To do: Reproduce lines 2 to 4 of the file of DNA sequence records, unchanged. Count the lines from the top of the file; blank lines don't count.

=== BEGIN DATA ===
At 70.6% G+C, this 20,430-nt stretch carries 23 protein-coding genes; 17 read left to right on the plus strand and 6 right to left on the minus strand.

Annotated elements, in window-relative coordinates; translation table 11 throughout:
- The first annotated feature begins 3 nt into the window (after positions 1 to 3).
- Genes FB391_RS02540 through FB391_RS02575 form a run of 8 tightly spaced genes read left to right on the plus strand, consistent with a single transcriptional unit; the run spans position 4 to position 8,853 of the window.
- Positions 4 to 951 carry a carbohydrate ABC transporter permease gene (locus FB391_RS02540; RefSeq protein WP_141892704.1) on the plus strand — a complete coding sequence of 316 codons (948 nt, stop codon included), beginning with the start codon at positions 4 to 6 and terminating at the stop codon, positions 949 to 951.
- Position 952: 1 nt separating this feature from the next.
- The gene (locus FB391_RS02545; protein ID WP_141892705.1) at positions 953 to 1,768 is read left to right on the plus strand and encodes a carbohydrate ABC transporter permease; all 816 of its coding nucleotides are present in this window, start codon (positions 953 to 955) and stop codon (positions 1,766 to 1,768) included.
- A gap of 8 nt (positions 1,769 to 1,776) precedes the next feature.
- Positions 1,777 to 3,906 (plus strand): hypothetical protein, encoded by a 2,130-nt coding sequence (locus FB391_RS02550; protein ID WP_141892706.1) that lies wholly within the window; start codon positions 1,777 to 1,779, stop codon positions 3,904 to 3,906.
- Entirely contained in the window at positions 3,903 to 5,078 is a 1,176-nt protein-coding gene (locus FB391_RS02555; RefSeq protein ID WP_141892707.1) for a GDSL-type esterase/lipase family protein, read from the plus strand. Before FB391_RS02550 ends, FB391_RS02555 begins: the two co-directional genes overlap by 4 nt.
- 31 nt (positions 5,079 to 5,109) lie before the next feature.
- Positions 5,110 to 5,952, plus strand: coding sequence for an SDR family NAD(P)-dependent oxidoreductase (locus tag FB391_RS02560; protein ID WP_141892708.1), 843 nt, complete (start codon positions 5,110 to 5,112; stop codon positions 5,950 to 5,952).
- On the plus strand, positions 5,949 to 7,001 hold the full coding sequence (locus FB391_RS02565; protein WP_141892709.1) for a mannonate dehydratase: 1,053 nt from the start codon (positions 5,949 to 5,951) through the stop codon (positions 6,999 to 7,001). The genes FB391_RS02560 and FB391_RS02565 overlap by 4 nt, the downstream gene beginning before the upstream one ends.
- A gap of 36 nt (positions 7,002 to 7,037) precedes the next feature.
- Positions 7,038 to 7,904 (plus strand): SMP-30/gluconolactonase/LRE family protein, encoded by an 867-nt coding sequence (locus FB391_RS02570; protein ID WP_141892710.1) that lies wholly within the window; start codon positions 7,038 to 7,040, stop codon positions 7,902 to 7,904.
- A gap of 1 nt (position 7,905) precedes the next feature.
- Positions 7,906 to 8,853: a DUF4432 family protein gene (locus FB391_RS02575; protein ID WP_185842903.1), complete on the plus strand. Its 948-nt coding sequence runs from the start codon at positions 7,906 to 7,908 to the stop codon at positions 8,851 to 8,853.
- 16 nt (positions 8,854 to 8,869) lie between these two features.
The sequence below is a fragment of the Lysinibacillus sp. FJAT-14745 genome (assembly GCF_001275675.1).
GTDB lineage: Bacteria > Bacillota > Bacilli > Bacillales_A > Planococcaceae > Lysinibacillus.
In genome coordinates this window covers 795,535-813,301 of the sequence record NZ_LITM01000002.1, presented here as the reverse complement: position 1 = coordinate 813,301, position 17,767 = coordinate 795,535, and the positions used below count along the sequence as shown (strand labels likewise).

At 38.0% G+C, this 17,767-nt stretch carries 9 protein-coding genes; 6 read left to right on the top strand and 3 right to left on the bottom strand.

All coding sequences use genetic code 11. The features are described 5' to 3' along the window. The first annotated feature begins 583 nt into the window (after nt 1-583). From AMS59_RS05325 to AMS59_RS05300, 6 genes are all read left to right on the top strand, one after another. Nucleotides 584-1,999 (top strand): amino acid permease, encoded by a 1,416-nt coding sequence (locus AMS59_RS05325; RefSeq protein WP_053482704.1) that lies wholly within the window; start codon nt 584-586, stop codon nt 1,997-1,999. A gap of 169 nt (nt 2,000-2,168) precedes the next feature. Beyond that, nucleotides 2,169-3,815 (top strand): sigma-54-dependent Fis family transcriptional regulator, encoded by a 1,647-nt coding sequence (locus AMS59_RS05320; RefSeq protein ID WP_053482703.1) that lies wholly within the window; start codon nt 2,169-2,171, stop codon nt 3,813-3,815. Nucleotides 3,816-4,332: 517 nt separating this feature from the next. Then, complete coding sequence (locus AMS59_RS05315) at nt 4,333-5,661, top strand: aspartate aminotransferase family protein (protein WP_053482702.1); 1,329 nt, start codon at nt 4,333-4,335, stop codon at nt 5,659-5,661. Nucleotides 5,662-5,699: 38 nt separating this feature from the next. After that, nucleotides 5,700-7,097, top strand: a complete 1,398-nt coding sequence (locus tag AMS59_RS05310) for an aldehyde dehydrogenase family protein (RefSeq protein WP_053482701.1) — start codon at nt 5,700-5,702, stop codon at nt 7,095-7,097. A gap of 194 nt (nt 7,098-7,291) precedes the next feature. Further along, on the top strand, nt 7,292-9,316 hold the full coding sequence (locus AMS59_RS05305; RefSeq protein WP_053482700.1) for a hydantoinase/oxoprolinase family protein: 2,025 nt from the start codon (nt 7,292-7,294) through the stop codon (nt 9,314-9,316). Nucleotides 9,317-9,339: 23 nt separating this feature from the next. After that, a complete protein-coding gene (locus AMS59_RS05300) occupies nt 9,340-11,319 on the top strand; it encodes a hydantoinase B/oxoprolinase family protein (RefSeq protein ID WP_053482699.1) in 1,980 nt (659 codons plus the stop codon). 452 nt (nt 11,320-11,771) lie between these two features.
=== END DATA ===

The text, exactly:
Annotated elements, in window-relative coordinates; translation table 11 throughout:
- The first annotated feature begins 3 nt into the window (after positions 1 to 3).
- Genes FB391_RS02540 through FB391_RS02575 form a run of 8 tightly spaced genes read left to right on the plus strand, consistent with a single transcriptional unit; the run spans position 4 to position 8,853 of the window.